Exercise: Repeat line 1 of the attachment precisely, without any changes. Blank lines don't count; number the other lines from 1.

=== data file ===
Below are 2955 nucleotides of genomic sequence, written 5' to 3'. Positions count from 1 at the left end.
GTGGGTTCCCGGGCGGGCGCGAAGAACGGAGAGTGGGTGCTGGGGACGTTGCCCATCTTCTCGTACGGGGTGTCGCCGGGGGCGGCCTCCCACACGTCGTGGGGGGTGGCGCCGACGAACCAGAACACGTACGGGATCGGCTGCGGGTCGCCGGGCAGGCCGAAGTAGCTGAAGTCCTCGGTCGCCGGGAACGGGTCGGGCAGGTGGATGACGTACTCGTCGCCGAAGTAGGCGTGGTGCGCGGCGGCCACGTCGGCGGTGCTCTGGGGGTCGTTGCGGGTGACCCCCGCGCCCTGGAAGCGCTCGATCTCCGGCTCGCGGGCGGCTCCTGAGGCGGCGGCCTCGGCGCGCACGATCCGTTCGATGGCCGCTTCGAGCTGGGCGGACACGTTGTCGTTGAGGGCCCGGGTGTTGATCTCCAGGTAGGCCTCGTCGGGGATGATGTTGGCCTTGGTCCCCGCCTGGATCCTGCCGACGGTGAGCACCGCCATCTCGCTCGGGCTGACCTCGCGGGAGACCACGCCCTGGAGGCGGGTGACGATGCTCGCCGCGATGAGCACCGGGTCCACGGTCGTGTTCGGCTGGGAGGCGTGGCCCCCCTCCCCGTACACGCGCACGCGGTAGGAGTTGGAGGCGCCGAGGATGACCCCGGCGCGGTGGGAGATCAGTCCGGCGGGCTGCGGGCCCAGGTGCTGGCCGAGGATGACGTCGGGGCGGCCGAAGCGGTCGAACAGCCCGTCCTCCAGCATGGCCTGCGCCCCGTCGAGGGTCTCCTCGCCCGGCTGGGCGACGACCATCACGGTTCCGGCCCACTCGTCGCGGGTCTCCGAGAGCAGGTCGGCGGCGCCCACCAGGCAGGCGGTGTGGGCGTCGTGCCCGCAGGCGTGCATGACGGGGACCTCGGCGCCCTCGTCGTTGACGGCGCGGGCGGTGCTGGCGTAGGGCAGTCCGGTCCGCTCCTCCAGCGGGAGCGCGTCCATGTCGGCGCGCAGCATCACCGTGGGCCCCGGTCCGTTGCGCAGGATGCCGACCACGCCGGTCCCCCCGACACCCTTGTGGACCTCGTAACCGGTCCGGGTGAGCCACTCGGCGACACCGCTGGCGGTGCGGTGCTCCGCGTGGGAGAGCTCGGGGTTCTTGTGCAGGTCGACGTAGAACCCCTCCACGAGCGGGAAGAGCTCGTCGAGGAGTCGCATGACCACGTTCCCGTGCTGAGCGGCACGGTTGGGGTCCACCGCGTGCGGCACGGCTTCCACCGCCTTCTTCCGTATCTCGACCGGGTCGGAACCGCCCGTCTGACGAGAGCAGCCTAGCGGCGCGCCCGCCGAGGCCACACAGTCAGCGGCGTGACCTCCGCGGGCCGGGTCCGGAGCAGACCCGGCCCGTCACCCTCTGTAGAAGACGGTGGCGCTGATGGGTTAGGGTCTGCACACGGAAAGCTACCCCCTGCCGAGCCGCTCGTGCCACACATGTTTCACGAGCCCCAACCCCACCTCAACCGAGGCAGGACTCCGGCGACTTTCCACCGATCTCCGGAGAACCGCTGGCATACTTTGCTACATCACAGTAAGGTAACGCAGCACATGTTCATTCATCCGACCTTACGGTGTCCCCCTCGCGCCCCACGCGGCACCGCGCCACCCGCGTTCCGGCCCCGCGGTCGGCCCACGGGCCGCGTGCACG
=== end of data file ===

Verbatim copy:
Below are 2955 nucleotides of genomic sequence, written 5' to 3'. Positions count from 1 at the left end.